Table 1 describes the characteristics of the included studies and their participants. Both studies were randomized trials conducted in the United States (Chlebowski et al. 2006; Djuric et al. 2002). The duration of the intervention was 12 months in both studies. One trial followed participants for an additional 48 months after the intervention (Chlebowski et al. 2006). The risk of bias was moderate for all studies due to lack of reporting on masking of the outcome assessors as to which intervention the participants were assigned to.
Table 1. Characteristics of included studies
Prevention of weight gain in women with or at risk of breast cancer
One trial reported on an intervention to prevent weight gain in women at risk of cancer and another trial reported on an intervention among women with breast cancer (Chlebowski et al. 2006; Djuric et al. 2002). The trial of dietary interventions for prevention of weight gain in women at risk for cancer included premenopausal women (n = 160) with a family history of breast cancer and randomized these women to one of four diet groups for one year: control, low fat diet (LF), high fruits and vegetables diet (FV), or a combination of low fat and high fruits and vegetables diet (LFFV) (Table 2). As compared with the control group, the LF group lost weight. The FV and LFFV groups gained weight (Table 3). We were unable to calculate statistical significance for the between group differences based on the data reported. This study did not report on other outcomes of interest.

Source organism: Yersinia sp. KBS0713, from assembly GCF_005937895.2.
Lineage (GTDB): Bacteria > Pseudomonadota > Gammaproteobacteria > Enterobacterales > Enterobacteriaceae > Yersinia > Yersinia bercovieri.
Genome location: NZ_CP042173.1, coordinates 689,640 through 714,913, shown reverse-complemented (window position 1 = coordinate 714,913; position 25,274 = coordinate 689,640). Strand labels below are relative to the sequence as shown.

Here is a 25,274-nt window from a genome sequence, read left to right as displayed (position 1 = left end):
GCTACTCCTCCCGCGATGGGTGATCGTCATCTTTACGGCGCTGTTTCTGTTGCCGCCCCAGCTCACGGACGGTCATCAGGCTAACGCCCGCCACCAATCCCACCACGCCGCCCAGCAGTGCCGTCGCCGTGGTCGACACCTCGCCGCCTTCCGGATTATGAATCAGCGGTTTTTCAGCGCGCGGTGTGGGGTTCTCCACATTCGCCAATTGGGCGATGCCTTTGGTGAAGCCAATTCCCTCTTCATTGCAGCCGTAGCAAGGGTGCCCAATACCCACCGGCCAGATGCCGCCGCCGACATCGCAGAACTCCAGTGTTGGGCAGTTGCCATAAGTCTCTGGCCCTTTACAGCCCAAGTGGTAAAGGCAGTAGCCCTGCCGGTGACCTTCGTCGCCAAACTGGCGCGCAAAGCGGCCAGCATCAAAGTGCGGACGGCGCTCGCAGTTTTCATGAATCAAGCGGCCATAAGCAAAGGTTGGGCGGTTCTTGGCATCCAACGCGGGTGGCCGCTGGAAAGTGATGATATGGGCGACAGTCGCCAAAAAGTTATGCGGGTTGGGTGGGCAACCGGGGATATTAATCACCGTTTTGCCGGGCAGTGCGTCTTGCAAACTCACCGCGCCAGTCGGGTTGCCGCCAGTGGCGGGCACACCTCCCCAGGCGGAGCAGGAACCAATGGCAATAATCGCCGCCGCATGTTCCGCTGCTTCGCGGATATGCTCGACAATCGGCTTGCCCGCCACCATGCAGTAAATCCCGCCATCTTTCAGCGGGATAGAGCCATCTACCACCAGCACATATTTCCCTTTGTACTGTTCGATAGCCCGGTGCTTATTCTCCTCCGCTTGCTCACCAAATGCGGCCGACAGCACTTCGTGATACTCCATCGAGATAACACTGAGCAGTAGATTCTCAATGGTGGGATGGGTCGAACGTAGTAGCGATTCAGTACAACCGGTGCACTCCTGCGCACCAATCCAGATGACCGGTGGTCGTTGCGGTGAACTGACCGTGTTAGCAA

Table 2. Description of included interventions
Table 3. Differences in weight change from baseline to 1 year measured in kilograms among women with cancer